As the chilly fall air rolls in, you may notice something peculiar happening with your windows. Despite not having had issues the rest of the year, tiny water droplets are now forming on the panes, fogging up your view of the outdoors. You try to wipe the water off with a paper towel, but alas – it comes right back! What’s going on here, and how do you fix the problem?
Why Is There Condensation on My Windows?
Condensation is a process that occurs when muggy air comes in contact with a cold surface. As the air nears the surface, it cools and contracts, losing its ability to hold the same amount of water. This moisture then adheres to the cold surface – in this case, your window.
Why you have window condensation depends on where the water appears.
- On the Outside – If you can’t wipe the moisture from your window pane and you see it on all your windows, especially in the morning, the condensation is on the outside of your home. This is normal and not harmful to you or your house.
- On the Inside – Take your finger and see if you can draw a line in the droplets on your window. If you can, the condensation is on the inside. This means your home has high humidity. Preventing condensation buildup requires lowering the humidity, but if you or a loved one need to run a humidifier for medical reasons, this may not be an option.
- Between Panes – This can only happen if you have double-paned windows. If you notice one window has water droplets and you cannot wipe the condensation, the seal on your window is likely broken. This isn’t only an annoying eyesore, it also means the insulation value of your windows is compromised and you’d likely benefit from replacement.
Window condensation is largely dependent on the local climate. Cities like Houston have particularly high levels of humidity, even in the fall and winter, which means Texans need to be extra vigilant. In addition to climate, the following situations can also increase a home’s humidity:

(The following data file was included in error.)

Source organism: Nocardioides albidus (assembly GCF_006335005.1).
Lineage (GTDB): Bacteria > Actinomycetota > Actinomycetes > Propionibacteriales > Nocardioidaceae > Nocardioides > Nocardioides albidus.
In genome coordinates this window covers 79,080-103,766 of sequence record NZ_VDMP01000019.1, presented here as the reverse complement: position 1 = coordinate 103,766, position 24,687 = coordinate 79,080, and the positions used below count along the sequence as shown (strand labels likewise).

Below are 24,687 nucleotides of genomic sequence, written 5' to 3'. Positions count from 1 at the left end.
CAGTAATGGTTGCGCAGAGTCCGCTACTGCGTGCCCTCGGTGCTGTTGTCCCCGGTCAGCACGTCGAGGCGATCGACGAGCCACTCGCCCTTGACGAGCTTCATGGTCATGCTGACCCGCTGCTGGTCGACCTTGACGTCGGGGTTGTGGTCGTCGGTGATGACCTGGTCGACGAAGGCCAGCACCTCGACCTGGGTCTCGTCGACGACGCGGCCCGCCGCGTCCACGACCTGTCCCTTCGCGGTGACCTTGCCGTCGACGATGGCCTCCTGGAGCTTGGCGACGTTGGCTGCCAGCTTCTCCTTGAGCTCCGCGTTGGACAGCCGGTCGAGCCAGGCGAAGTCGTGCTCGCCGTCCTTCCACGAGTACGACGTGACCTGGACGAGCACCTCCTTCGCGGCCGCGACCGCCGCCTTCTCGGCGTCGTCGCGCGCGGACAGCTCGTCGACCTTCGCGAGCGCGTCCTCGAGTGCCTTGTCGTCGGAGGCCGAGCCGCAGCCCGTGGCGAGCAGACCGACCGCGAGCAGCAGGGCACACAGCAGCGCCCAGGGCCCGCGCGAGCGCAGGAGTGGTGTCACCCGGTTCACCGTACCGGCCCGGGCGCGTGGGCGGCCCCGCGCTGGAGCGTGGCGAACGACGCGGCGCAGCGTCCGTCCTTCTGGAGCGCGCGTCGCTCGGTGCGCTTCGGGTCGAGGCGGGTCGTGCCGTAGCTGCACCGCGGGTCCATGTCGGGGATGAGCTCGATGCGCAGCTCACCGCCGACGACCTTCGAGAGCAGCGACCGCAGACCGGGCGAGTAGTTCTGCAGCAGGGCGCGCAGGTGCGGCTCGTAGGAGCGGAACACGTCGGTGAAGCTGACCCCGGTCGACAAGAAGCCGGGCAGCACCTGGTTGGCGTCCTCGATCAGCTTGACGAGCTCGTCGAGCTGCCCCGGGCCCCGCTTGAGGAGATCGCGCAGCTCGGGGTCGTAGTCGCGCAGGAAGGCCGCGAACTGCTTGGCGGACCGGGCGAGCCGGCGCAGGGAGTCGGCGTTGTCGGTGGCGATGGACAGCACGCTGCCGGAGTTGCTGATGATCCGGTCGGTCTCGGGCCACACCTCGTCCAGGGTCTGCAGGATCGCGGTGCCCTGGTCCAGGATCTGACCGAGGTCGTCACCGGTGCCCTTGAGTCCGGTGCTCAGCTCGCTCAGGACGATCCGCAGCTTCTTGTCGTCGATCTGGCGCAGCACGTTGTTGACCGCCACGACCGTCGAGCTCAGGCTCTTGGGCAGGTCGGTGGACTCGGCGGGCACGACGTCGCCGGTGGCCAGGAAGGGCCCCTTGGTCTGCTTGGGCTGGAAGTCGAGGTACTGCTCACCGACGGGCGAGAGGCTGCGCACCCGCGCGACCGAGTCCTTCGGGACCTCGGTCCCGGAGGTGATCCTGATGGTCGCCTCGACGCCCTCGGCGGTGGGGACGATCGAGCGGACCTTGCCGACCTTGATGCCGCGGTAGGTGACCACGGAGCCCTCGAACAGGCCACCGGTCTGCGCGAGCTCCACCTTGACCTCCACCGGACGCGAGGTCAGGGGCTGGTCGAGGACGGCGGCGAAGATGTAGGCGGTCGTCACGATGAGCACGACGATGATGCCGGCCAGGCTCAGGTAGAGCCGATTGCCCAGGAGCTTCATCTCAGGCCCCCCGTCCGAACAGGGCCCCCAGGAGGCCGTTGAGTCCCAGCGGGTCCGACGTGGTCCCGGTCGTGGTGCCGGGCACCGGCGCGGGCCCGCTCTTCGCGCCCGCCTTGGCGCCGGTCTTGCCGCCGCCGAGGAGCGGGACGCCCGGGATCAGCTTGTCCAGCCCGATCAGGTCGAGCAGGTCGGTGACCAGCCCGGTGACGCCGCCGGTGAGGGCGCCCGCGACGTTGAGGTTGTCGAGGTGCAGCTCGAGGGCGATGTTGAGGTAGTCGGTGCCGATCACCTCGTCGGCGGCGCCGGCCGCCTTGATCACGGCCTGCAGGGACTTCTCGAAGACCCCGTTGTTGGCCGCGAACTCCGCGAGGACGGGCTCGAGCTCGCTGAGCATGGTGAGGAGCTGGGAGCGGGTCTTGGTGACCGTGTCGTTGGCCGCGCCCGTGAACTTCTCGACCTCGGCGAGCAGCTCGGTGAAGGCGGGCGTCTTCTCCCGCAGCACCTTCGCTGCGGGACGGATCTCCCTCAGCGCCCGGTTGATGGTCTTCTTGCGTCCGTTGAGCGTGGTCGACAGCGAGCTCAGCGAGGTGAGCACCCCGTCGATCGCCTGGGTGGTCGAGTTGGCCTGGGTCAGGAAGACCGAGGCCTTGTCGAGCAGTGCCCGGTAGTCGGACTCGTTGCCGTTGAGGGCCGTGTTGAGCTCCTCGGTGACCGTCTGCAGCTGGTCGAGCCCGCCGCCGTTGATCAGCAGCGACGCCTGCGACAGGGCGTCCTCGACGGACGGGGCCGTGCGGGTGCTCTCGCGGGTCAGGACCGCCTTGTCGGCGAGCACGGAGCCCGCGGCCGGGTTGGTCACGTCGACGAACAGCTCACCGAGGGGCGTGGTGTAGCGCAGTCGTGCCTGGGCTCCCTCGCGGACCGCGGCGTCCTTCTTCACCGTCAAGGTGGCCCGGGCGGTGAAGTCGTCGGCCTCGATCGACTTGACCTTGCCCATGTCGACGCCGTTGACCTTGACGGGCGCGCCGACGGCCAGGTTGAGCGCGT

- Construction in the past year or so
- Heavy use of water in the home (cooking, showering, etc.)
- Lack of ventilation
- Seasonal change or cold snap
- Fireplace use
- Possession of indoor plants
Ideally, your humidity levels should be between 30 percent and 50 percent to prevent mold, and definitely not above 60 percent. To track your home’s humidity, purchase an inexpensive hygrometer and monitor how the humidity changes depending on the time of year, weather conditions and your activities.
What Does High Humidity Mean for My Home?
Window condensation might not seem like a major inconvenience, but it’s not a good idea to ignore this symptom for too long. High humidity has costly consequences that compound over time.
- Discomfort – If your house is unusually humid, you’re more likely to be physically uncomfortable. High humidity makes it hard for your sweat to evaporate since the air is already saturated, so you may never feel fully clean.
- Health Issues – Excess moisture encourages the proliferation of mold and dust mites. Mold can be toxic, and both can cause allergic reactions, worsen asthma and wreak havoc on your respiratory system.
- Expensive Energy Bills – You’ll either spend more money on air conditioning to keep your house a reasonable temperature, or you’ll waste heat by opening your windows to dry your house out.
Allied Siding & Windows Can Make Condensation Disappear
There are many short-term fixes for humidity problems in your home, including extra ventilation and dehumidifiers, but the best solution might be replacing your windows. If you suspect a broken seal, notice mold or warping around your current window, or simply want to upgrade to more efficient, double-paned windows, it’s time for a professional solution.
Allied Siding & Windows is proud to offer the highest quality brand name windows to homeowners in Houston, Austin and Dallas for the past 25 years. We can assess any damage and recommend the best window replacement to match the look and feel of your home. We even remove your old window without charging extra! Call us to inquire about your window replacement today.
See our infographic below for quick tips on how to wipe out window condensation.